Term Limits: An Unusual Plan for Economic Development

My frustration with the lack of fiscal policy in the USA has hit new highs this week as there has been some murmuring from the Federal Reserve about negative interest rates.

I’ve repeatedly written that monetary policy, which is control of the money supply by the Federal Reserve Bank, has been pushed to the limit in what it can accomplish for our economy. Our economy continues to underperform because of decisions related to fiscal policy, which is how Congress raises money, spends money, and legislates.

The Fed has taken some unusual means to try and spur the economy; most notably “quantitative easing.” Negative interest rates would be another untested experiment that they feel pressured to look at because economic growth is lagging. The Fed is resorting to these means (and they shouldn’t have to), because our Congress and President are failing to create an environment under which an economy can grow more robust.

Fiscal policy is vital to the prosperity of the American economy. If the government makes committed plans to develop infrastructure, foster new industries and create incentives to business owners, then the economy is well fertilized for long-term growth. Unfortunately, the fighting and partisanship has ground to a halt our fiscal policy, and businesses have been left with uncertainty in both the short-term and the long-term. As a result, businesses have tread lightly with future ambitions and growth opportunities.

As you can see, this has nothing to do with the Fed (monetary policy), and everything to do with Congress and the Prez (fiscal policy). With fiscal policy going nowhere, the Fed keeps feeling compelled to do something, even if it is untested or results are unpredictable.

Partisanship persists because so many political leaders are entrenched. Incumbents have some of the best job security of any Americans. Because of this, I don’t foresee a change in the lack of fiscal policy soon, since the same actors will remain in place. So, why not create a controversial way to assure the politicians churn out of Congress, so they aren’t incentivized to play up partisan bravado to continue to get elected? I would call this idea “term limits.”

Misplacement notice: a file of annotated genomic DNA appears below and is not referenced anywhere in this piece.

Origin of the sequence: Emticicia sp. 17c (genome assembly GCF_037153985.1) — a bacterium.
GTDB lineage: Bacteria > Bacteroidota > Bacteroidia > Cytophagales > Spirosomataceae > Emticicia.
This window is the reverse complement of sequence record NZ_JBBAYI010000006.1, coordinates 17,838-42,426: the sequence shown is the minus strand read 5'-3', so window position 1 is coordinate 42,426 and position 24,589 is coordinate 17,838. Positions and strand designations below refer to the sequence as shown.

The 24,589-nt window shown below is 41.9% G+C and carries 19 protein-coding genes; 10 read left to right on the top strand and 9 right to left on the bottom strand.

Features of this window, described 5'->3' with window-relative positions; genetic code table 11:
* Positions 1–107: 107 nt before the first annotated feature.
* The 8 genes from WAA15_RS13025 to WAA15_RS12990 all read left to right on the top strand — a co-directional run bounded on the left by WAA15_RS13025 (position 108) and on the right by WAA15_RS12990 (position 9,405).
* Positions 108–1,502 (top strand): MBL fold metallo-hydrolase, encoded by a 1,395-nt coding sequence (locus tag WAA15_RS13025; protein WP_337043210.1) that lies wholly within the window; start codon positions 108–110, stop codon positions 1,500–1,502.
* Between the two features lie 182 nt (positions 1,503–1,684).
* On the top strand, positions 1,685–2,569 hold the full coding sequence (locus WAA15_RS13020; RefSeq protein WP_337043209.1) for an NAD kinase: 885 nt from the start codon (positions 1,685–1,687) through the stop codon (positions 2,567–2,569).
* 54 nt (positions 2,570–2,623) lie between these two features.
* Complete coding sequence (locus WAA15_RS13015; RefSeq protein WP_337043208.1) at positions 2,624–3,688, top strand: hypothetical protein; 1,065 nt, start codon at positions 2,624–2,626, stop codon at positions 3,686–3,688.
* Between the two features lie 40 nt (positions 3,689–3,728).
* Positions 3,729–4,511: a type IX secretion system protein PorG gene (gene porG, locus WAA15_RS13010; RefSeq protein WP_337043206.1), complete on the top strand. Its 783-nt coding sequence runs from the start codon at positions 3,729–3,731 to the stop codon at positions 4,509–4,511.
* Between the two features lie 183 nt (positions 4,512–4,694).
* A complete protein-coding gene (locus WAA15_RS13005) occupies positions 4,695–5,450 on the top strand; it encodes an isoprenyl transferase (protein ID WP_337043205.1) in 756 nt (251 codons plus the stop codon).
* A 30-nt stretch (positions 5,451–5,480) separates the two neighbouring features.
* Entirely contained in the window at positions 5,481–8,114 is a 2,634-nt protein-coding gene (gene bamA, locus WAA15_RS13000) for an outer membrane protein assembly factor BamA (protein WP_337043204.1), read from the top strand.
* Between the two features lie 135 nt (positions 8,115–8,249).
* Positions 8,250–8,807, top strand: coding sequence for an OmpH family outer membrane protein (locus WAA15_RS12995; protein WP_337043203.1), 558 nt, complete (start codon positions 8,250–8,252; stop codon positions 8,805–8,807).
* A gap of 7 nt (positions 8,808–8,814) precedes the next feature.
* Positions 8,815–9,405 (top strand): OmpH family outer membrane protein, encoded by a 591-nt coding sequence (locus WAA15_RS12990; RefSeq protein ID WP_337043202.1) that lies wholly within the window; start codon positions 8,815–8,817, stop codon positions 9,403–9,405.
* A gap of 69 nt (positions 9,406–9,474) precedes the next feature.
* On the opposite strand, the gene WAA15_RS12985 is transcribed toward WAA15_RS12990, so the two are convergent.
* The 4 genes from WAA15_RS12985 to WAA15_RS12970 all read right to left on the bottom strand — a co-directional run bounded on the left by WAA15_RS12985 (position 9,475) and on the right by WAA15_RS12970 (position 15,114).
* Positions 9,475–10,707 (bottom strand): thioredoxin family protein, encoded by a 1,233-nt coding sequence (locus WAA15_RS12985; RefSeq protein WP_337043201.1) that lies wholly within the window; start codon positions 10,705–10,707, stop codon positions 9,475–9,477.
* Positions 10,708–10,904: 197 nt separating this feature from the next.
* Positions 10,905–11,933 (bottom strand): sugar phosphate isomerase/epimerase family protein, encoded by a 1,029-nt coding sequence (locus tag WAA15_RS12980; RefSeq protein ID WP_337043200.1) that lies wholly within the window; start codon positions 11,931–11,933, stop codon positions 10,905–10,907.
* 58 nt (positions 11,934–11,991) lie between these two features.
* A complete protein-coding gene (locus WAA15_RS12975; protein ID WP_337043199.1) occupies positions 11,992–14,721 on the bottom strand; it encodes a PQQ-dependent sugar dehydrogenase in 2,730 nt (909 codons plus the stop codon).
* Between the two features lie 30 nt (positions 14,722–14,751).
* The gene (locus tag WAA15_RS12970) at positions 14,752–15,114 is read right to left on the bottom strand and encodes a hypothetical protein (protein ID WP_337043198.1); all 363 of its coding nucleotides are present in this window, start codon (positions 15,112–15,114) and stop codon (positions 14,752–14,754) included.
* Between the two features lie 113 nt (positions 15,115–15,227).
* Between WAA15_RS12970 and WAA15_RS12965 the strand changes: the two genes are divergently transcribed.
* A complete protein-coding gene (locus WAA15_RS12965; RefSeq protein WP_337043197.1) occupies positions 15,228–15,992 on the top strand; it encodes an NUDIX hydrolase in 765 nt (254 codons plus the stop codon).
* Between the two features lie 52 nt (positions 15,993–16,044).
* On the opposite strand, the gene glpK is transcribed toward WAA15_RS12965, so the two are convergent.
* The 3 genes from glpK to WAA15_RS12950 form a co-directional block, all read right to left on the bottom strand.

With term limits in place, eventually new politicians will need to come to serve Congress. Old alliances will dissolve, new alliances will be formed, and there will be a continued need for people to find ways to work together to accomplish their goals. It will be much harder to foster gridlock with old faces constantly leaving and new leaders arriving. Without the gridlock, there is a greater chance real fiscal policy might be adopted, and the economy can start to forge ahead. Therefore, term limits may hypothetically be a plan for future economic development.

I cringe when I think what new thing the Fed will attempt to do next in an ill-fated attempt to spur the economy. It’s unfortunate they feel pressured, because it isn’t their fault. The politicians in Congress, who don’t have to leave, bear the responsibility for the stagnant economy. And what is more interesting, there is no discussion about Congressional term limits by either major political party this campaign season.